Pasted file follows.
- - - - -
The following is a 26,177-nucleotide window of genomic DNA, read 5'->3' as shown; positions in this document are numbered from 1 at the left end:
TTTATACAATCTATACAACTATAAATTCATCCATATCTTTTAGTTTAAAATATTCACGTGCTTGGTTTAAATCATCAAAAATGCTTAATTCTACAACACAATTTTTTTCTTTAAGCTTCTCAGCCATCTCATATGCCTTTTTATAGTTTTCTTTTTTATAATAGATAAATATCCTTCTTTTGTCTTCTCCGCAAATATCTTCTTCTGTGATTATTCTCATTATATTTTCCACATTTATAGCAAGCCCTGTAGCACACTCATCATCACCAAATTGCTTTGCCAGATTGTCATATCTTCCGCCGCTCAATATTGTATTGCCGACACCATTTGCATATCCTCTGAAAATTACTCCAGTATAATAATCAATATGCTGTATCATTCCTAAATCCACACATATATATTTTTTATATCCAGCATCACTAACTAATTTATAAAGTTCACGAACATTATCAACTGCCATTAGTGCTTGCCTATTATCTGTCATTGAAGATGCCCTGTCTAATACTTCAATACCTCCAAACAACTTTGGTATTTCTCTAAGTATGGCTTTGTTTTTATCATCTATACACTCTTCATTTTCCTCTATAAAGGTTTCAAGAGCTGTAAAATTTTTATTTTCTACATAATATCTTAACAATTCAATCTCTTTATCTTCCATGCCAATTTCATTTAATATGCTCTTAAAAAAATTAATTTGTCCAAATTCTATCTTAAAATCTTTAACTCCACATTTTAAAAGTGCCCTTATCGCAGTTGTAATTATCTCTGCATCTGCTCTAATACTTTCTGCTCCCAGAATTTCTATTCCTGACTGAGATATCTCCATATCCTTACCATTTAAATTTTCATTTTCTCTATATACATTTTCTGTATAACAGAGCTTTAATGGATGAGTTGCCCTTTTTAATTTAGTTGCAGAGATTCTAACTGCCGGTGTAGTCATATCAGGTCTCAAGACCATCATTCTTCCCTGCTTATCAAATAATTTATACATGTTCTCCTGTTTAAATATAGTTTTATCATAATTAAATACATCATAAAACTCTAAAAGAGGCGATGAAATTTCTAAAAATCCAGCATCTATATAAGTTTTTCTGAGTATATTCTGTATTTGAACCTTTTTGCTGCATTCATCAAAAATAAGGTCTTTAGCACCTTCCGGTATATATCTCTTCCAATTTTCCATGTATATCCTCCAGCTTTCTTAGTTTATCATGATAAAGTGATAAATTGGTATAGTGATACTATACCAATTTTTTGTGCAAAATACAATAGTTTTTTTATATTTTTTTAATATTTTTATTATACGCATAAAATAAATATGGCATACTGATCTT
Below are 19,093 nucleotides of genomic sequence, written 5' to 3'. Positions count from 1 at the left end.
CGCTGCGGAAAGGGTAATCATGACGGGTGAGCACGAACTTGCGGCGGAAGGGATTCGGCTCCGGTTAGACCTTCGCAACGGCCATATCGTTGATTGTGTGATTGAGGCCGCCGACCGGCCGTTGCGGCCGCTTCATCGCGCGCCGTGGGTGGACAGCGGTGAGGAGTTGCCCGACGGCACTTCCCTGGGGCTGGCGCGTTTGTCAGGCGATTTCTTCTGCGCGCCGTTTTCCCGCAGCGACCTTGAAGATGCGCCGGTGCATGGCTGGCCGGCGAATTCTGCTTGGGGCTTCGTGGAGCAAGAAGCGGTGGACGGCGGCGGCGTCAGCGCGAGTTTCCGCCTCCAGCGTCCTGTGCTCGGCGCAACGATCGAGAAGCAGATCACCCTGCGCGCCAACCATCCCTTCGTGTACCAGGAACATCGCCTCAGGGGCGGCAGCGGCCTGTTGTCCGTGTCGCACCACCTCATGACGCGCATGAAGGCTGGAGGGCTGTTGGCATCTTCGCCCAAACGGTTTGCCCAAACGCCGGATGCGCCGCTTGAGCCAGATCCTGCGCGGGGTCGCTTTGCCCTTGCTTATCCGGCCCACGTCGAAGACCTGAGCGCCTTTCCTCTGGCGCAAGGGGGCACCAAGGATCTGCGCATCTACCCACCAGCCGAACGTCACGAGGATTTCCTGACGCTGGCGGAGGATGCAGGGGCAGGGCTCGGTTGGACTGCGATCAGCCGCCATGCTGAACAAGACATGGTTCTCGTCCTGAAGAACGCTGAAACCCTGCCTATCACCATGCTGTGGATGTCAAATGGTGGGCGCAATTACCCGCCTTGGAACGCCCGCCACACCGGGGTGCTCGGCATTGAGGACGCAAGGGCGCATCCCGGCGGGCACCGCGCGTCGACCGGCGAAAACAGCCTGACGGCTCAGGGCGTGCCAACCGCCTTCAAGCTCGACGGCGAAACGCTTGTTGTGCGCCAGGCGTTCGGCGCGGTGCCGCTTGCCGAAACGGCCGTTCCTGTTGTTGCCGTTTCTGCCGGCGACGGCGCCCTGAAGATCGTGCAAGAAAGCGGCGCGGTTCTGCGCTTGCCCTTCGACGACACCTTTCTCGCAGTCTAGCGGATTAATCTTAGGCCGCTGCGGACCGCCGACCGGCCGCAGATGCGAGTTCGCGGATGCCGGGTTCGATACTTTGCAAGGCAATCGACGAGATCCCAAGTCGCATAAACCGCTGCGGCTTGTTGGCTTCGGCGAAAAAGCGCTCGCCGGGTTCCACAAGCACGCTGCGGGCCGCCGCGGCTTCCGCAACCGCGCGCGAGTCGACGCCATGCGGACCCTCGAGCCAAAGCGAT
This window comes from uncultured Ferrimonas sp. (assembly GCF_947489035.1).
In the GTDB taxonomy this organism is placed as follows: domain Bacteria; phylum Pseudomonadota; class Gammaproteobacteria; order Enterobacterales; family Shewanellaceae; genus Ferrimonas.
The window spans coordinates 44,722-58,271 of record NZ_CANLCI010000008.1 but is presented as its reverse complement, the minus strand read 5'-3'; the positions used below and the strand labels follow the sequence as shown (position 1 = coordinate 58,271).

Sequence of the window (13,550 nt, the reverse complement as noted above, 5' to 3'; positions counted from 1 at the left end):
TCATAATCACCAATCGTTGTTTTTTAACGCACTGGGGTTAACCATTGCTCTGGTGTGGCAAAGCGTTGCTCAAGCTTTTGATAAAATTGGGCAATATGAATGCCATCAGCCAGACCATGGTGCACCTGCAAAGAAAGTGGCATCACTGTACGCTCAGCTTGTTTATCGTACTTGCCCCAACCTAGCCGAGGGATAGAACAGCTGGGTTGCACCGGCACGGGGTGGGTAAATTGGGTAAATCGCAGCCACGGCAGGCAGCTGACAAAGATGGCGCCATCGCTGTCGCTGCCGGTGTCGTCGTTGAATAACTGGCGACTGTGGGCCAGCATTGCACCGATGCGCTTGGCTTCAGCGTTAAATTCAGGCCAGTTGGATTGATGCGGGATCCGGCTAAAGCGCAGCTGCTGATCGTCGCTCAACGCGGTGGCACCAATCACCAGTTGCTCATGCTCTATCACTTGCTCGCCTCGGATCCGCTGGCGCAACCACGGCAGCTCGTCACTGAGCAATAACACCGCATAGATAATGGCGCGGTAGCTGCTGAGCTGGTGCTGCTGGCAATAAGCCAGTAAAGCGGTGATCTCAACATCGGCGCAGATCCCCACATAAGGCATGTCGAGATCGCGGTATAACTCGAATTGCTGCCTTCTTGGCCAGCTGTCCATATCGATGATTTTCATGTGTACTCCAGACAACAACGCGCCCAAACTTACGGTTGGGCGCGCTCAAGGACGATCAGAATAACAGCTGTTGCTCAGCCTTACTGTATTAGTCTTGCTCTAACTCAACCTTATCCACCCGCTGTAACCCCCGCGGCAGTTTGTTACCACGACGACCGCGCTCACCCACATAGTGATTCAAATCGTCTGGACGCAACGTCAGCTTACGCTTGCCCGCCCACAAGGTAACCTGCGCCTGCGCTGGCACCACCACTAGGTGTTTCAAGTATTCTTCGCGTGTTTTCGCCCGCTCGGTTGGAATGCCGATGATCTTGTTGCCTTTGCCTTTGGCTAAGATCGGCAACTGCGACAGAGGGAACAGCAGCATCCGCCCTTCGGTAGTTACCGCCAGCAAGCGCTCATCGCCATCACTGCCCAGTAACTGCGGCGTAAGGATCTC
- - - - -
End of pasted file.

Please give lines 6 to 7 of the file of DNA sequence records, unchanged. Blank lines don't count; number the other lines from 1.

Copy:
In the GTDB taxonomy this organism is placed as follows: domain Bacteria; phylum Pseudomonadota; class Gammaproteobacteria; order Enterobacterales; family Shewanellaceae; genus Ferrimonas.
The window spans coordinates 44,722-58,271 of record NZ_CANLCI010000008.1 but is presented as its reverse complement, the minus strand read 5'-3'; the positions used below and the strand labels follow the sequence as shown (position 1 = coordinate 58,271).